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  • Writer's pictureRYAN VOELTZ

Relationships are not Built Rationally

Decision-makers care about many factors when making a purchasing decision. They care about features, advantages, and benefits. They care about speed and certainty of execution. They care about price. They care about brand reputation. They care about all these things, but these things are not the primary drivers in their decision-making calculus. More often than not, the most important factor in making a purchasing decision is the emotional connection an individual decision-maker has with a salesperson.

Salespeople may find short-term success by leading with features, advantages, and benefits—especially if they are fortunate enough to represent a truly differentiated or unique product or service—but long-term success is built on the relationship between buyer and seller. More than any other factor, this personal connection is what drives the sustainability and longevity of professional relationships. Approaching prospects with presentation in hand, all geared up to debate on the rational merits of their product or service, is one of the most fundamental mistakes salespeople make in trying to establish and nurture professional relationships. Salespeople must remember that prospects and customers are emotional creatures first and rational decision-makers second.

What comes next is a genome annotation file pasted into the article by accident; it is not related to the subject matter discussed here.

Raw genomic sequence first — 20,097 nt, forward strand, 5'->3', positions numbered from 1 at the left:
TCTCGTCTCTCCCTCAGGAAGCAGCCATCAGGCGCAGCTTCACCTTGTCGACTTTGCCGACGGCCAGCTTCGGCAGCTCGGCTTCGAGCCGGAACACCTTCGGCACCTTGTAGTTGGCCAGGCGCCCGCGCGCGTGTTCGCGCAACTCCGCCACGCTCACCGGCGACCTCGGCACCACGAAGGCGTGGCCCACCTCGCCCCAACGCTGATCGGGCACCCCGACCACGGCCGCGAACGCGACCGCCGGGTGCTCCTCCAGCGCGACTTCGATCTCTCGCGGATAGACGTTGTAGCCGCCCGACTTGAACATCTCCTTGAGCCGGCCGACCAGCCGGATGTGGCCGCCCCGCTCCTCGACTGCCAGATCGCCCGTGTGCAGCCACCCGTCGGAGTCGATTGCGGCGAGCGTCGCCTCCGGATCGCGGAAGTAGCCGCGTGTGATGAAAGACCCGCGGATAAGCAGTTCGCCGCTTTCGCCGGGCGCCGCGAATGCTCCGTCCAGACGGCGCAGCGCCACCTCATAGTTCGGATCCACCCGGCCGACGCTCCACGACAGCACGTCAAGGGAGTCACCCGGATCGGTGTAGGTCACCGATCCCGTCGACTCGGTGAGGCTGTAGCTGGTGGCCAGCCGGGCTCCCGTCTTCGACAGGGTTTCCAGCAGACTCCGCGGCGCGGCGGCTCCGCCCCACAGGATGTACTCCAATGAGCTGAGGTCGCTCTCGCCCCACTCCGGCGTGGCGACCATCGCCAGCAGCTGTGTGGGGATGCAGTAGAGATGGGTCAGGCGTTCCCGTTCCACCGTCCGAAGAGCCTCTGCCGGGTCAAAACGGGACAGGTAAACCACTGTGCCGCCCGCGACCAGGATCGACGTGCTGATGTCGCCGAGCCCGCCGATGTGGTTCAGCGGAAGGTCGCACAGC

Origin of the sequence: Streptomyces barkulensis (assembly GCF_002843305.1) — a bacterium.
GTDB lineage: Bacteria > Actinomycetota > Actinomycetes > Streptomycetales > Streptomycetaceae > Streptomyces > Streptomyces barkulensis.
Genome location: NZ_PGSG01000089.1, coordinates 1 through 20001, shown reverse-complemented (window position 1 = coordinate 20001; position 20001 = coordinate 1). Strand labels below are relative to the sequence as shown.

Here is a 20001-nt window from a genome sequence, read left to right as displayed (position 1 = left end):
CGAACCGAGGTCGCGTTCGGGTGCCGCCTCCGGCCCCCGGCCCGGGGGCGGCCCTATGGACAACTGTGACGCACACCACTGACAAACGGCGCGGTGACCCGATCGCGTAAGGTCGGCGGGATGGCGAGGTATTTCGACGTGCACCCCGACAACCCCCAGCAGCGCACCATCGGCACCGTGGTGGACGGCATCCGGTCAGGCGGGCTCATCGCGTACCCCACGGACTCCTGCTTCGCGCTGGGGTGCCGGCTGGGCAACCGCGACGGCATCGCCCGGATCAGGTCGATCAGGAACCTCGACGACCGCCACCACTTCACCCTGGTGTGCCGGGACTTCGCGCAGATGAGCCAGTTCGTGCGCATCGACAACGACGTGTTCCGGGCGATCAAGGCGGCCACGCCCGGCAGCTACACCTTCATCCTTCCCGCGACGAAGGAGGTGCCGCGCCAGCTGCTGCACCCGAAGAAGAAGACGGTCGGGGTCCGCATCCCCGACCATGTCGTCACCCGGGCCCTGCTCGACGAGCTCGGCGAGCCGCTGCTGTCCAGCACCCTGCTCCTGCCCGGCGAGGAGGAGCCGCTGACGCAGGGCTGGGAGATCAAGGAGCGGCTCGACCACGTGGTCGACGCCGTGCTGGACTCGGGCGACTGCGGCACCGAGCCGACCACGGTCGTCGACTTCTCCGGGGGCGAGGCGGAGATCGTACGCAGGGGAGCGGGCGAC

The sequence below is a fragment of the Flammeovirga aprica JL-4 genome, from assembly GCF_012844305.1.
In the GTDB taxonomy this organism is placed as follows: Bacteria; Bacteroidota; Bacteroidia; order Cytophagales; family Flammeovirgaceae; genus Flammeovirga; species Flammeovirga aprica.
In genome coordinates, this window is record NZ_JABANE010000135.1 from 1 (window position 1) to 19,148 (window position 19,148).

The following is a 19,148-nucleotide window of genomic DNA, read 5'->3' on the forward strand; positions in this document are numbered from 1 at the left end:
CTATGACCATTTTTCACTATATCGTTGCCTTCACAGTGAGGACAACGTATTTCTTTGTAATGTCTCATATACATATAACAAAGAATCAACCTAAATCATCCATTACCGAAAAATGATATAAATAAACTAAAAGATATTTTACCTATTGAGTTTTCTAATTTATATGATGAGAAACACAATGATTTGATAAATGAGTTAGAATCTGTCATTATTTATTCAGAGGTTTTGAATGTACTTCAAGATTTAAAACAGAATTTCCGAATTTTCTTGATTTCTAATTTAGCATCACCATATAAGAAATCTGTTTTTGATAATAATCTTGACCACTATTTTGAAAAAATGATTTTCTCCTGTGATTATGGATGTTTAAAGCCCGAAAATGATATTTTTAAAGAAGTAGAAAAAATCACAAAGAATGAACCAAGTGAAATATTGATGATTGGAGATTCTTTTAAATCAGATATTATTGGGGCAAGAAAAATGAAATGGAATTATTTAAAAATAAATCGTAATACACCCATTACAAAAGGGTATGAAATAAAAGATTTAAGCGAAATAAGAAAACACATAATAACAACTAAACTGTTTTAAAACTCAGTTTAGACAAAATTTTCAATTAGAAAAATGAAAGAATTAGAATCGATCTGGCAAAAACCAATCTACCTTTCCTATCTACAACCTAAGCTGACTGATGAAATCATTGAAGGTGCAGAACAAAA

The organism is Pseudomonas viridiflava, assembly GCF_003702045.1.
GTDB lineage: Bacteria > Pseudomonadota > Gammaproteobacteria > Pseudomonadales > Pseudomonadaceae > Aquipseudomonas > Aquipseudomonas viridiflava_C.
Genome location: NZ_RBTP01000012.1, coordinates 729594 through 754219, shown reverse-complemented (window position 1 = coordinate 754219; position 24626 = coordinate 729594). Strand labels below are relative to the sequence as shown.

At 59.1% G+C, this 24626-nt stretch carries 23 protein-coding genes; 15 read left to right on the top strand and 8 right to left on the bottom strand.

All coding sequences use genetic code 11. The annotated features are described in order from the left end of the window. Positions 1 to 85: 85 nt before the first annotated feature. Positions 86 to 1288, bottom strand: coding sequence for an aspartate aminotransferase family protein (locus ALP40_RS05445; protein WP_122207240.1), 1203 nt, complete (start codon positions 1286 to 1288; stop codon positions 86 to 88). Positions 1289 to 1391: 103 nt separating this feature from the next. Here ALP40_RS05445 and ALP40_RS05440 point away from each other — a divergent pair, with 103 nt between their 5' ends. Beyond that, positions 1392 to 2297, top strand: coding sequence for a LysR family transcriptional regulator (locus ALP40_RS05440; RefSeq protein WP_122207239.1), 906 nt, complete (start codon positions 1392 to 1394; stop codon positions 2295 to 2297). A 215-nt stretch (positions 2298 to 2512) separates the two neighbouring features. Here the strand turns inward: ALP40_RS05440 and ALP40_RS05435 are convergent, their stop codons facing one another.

Despite their paramount importance, most sales systems either take the fundamentals of relationship building for granted or neglect them altogether. This is a shame, because when it comes to interacting with other human beings, we weight relationships and emotions more heavily than rational argument. As is the case with decision-making in general, approximately 70% of the impression you make on your prospects will be emotional[1], far outweighing the rational considerations many salespeople spend their time and energy focusing on. This is especially true in the beginning stages of the sales cycle.

Initiating a sales call with rational arguments—with the features, advantages, and benefits—in favor of the product or service you are selling, while neglecting the emotional aspect of relationship building, is the best way to spoil your first impression. And, like it or not, first impressions are frequently the deciding factor in whether or not you are even provided the opportunity to build a relationship and realize a successful selling outcome.

With this in mind, how, in those crucial first moments, can we go about establishing a strong connection with our prospects?

The answer is simple. Before you do anything else, you must make a friend.


[1] Gallup, 2017 Global Emotions Report, 2017,

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